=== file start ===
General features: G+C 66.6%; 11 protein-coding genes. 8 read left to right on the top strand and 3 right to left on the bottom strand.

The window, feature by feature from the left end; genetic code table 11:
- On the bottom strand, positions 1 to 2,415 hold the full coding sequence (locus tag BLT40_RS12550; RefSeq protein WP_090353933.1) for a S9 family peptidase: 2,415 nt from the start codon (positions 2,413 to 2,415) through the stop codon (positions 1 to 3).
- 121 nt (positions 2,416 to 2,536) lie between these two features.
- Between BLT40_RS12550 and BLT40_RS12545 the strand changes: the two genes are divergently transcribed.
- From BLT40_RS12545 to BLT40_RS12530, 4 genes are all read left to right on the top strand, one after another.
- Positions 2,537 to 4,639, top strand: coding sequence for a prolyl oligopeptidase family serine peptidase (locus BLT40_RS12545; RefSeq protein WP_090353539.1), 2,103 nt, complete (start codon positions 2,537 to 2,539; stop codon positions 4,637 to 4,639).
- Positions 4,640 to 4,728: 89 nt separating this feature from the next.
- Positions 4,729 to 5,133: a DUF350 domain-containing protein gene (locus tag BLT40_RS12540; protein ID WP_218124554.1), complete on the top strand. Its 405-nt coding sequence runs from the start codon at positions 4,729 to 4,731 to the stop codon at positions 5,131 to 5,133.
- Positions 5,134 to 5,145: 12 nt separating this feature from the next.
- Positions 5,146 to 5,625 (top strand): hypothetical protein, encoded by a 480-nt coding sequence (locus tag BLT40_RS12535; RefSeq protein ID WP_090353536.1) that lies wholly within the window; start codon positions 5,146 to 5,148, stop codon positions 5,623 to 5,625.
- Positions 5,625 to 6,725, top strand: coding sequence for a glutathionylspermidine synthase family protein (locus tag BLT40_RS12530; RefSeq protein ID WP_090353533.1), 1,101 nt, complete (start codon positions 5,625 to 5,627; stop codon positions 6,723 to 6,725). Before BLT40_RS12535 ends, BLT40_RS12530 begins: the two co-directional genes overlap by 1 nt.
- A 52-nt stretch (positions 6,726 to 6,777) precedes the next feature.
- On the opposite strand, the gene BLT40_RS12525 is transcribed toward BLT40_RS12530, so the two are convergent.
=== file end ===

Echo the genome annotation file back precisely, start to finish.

General features: G+C 66.6%; 11 protein-coding genes. 8 read left to right on the top strand and 3 right to left on the bottom strand.

The window, feature by feature from the left end; genetic code table 11:
- On the bottom strand, positions 1 to 2,415 hold the full coding sequence (locus tag BLT40_RS12550; RefSeq protein WP_090353933.1) for a S9 family peptidase: 2,415 nt from the start codon (positions 2,413 to 2,415) through the stop codon (positions 1 to 3).
- 121 nt (positions 2,416 to 2,536) lie between these two features.
- Between BLT40_RS12550 and BLT40_RS12545 the strand changes: the two genes are divergently transcribed.
- From BLT40_RS12545 to BLT40_RS12530, 4 genes are all read left to right on the top strand, one after another.
- Positions 2,537 to 4,639, top strand: coding sequence for a prolyl oligopeptidase family serine peptidase (locus BLT40_RS12545; RefSeq protein WP_090353539.1), 2,103 nt, complete (start codon positions 2,537 to 2,539; stop codon positions 4,637 to 4,639).
- Positions 4,640 to 4,728: 89 nt separating this feature from the next.
- Positions 4,729 to 5,133: a DUF350 domain-containing protein gene (locus tag BLT40_RS12540; protein ID WP_218124554.1), complete on the top strand. Its 405-nt coding sequence runs from the start codon at positions 4,729 to 4,731 to the stop codon at positions 5,131 to 5,133.
- Positions 5,134 to 5,145: 12 nt separating this feature from the next.
- Positions 5,146 to 5,625 (top strand): hypothetical protein, encoded by a 480-nt coding sequence (locus tag BLT40_RS12535; RefSeq protein ID WP_090353536.1) that lies wholly within the window; start codon positions 5,146 to 5,148, stop codon positions 5,623 to 5,625.
- Positions 5,625 to 6,725, top strand: coding sequence for a glutathionylspermidine synthase family protein (locus tag BLT40_RS12530; RefSeq protein ID WP_090353533.1), 1,101 nt, complete (start codon positions 5,625 to 5,627; stop codon positions 6,723 to 6,725). Before BLT40_RS12535 ends, BLT40_RS12530 begins: the two co-directional genes overlap by 1 nt.
- A 52-nt stretch (positions 6,726 to 6,777) precedes the next feature.
- On the opposite strand, the gene BLT40_RS12525 is transcribed toward BLT40_RS12530, so the two are convergent.